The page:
Audiobook – Sometimes, the best little pleasures are discovered by accident. Needing an audiobook in a hurry, I found House of Trelawney, a Downton Abbey set in the 1980’s and besieged by total financial ruin.
Trelawney Castle has been around some 700 years. Life should be glamorous for a titled aristocrat living in a place with turrets, follies, a room for every day of the year and four miles of corridors amid 500,000 acres. Instead, the castle is in shambles, crumbling around its inhabitants and lacking heat. Living with Kitto, the current heir and the 25th Earl of Trelawney are: his wife, Jane; their three children; his frail parents and Aunt Tuffy, who is obsessed with studying fleas. Centuries of ancestors’ squandering of fortunes, wars, and taxes, has left little to maintain the estate once boasting 85 servants. The family is in danger of losing their home unless they obtain funds and/or devise a feasible plan.
The dysfunctional Trelawney’s interact with other delightful and eccentric characters, who involve themselves in attempts to save the castle. Complete with villains, romance, friendship, determination, and tests of family loyalty–The House of Trelawney has everything to keep you listening and guessing whether the house can be saved!
Check out The House of Trelawney, available now on Hoopla.
Movie– I watched this emotional drama during my “Alexander Skarsgård” phase, following my seven season binge on True Blood.
What Maisie Knew is the heartbreaking story of a young girl subject to the wrath of her parents’ divorce. Hungry with greed, Maisie’s parents (played by Julianne Moore & Steve Coogan) force their daughter into the midst of a heated custody battle. Thrown from house to house, parent to parent, Maisie is repeatedly neglected and forgotten, with no sense of stability in her life.
Her mother, a hot-headed rockstar and her father, a distant art dealer, are too wrapped up in their own little worlds to provide a supportable life for their young daughter. Living in environments subject to drug addiction and neglect, Maisie is often left in the care of her longtime nanny, and the mother’s boyfriend (Alexander Skarsgård).
I didn’t expect to get so emotionally wrapped up in the sorrowful and whirlwind life of Maisie. The acting was spot on in this film–I adore Julianne Moore, and obviously Alexander Skarsgård. Maisie is played by newcomer Onata Aprile, who I thought did a fantastic job capturing the complexity of the character. All I wanted was for someone to give her the love and care she deserved. Heartbreakingly mesmerizing, grab some tissues, just in case.
Book – Jeannette Walls recounts her unique and unstable childhood in The Glass Castle: A Memoir. From the outside, life looks like a never-ending adventure for Jeannette and her siblings. On good days, her father Rex’s wild imagination takes his family across the United States, a family of vagabonds high on wanderlust. But then the bad days came; the money ran out and all their dreams seemed to have expired.
Confined to a dismal town, Rex became a constant drunk, stealing the family’s dinner money to feed his need. Meanwhile, Jeannette’s mother, Mary was lost in her own world, an artist obsessed with a need for excitement, such that couldn’t be filled by caring for her young children. It was up to a young Jeannette and her siblings to take care of themselves, learning how to live and survive amid the escalating dysfunction and chaos.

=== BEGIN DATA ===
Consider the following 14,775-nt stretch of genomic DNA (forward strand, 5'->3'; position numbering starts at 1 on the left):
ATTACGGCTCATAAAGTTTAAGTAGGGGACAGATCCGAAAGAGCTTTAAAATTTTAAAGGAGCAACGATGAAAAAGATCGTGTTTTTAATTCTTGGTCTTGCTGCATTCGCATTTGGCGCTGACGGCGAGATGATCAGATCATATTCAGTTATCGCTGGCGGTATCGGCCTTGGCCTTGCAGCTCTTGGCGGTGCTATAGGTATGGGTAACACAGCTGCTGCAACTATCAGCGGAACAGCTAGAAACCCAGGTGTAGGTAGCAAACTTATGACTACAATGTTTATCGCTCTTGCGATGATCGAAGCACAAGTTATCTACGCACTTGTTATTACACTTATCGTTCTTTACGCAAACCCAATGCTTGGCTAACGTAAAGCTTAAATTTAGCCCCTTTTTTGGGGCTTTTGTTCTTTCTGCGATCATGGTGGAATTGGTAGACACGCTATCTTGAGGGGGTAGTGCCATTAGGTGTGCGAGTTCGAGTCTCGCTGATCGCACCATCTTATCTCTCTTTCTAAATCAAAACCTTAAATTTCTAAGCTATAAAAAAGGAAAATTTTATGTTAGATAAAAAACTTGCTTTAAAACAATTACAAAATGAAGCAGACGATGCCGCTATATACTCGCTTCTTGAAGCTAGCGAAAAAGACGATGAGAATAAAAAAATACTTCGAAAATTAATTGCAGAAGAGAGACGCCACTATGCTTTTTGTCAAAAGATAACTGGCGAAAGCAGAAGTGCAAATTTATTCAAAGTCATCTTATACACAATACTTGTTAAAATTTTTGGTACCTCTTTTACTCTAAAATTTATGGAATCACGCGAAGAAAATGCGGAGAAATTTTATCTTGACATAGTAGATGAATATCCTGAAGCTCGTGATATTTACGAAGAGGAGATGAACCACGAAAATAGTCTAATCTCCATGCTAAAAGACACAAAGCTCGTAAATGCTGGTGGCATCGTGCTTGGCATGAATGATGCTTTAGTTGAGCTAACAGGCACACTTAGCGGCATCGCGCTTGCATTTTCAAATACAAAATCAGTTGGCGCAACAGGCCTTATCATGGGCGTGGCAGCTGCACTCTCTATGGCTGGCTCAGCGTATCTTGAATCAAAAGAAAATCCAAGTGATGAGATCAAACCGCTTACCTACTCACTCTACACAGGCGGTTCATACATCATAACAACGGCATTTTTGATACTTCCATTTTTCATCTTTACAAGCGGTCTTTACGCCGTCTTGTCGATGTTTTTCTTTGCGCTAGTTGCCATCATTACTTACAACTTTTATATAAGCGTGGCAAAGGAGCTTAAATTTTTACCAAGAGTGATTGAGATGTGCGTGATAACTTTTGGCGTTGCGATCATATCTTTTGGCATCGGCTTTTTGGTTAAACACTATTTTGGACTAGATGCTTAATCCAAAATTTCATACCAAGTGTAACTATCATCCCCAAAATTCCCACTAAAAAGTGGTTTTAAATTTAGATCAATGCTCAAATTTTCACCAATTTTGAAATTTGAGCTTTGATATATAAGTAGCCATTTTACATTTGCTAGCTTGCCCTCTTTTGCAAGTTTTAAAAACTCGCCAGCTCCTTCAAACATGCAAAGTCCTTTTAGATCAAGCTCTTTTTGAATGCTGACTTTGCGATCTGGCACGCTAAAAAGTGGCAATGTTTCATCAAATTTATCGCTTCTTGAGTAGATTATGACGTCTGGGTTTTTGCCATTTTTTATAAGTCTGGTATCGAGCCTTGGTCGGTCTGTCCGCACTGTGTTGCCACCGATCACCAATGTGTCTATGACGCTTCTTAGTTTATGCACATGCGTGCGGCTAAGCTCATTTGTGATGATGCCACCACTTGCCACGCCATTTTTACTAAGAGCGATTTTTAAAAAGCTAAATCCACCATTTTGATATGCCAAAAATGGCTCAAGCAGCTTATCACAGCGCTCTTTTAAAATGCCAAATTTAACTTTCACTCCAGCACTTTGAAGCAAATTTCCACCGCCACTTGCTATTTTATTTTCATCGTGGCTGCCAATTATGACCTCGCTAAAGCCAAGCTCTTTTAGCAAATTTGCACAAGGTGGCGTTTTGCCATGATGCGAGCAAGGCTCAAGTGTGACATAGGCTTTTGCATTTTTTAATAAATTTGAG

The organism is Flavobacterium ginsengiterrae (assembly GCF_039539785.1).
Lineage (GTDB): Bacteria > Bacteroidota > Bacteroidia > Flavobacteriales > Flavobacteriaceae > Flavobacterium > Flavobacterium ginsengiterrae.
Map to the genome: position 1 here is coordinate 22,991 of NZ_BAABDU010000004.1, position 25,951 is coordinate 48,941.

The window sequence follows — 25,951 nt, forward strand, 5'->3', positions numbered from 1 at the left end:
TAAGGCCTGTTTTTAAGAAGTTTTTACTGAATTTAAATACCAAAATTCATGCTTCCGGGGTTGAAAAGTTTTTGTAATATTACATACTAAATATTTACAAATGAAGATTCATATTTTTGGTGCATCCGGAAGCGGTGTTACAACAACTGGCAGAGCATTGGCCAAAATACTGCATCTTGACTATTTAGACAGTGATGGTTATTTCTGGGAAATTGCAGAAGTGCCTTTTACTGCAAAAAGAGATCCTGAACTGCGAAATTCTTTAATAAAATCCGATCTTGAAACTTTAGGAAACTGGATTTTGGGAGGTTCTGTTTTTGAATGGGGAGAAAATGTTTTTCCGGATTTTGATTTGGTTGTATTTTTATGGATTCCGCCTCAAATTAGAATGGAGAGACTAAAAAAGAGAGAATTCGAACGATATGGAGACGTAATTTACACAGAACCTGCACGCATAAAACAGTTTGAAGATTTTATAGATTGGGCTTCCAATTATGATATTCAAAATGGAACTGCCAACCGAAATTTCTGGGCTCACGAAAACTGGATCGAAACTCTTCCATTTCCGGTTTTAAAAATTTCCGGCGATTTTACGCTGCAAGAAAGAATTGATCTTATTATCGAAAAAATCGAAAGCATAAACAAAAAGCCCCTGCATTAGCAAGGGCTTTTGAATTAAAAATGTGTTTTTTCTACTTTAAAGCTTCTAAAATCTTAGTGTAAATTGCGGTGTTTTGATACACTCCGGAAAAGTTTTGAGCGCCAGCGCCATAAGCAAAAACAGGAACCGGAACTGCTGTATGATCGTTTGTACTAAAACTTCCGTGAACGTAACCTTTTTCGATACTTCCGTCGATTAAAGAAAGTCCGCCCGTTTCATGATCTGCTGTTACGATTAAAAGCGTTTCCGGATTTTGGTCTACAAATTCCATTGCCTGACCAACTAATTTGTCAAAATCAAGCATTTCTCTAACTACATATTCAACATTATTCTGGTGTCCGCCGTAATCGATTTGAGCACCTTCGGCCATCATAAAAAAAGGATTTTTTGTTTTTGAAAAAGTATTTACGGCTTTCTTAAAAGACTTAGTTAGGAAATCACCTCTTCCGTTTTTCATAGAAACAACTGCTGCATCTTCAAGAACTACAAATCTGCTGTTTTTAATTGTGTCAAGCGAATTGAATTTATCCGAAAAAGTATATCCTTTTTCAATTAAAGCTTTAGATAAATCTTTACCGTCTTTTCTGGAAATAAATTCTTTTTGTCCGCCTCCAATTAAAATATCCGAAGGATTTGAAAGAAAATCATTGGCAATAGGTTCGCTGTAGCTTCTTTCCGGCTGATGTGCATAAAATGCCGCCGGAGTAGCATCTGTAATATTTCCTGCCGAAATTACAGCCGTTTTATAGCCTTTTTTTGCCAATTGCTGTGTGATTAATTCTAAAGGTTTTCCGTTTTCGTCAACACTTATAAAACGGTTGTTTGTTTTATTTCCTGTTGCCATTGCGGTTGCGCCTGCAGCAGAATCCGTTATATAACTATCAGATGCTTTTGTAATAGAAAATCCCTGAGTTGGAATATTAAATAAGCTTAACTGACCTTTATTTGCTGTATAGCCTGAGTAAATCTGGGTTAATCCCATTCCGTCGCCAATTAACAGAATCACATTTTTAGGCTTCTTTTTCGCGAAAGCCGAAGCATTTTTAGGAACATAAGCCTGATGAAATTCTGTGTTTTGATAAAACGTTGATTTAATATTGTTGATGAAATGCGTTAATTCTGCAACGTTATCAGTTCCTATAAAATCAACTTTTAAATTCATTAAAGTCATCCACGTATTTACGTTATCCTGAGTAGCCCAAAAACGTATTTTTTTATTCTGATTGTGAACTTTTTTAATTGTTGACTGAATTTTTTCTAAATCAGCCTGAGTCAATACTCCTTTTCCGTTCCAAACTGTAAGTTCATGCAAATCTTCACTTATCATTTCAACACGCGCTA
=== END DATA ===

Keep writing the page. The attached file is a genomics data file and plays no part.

Jeannette recounts her youth in a way that retains her parents’ dignity, as unstable as they were. Readers are able to see her parents as lost souls failing to reach their dreams, forced into a life they didn’t want. This struggle to find fulfillment in life is something we can all relate to.
Jeannette also wrote Half Broke Horses: A True Life Novel, a prequel of sorts to The Glass Castle. The subtitle, A True Life Novel, gives readers a clue as to why the book is noted as fiction. The book was originally intended to be a biography on Jeannette’s grandmother, Lily Casey Smith, but the author was missing too much information for it to be categorized as completely biographical. However the powerful character of Lily Smith comes across just as vividly as the characters in Jeannette’s first memoir.
Book – This is the memoir of the great-great-great granddaughter of the industrialist Cornelius Vanderbilt. Burden’s look back at her life contains very little warm sentiment. Perhaps her writing is catharsis for dealing with painful memories. She is the product of a dysfunctional family and a distinctly un-maternal mother, yet she recalls her past with acerbic humor. That sense of humor, and material drawn from the lifestyles of extremely privileged relatives combines for an interesting read.
Burden’s biography is populated with over-the-top characterizations of her family, servants, and numerous pets. These descriptions are often un-flattering, scandalous, and frequently successful in their aim to amuse. I admire the fact that she does not spare herself from this lampooning treatment. Burden begins her chronology at a point immediately after her father’s suicide, when she was approximately six years old. Her forthright portrait of her youthful self as a troublemaker who strove to emulate Wednesday from The Addams Family is disturbing and intriguing. Perhaps these traits are understandable for an individual who felt impoverished of family love.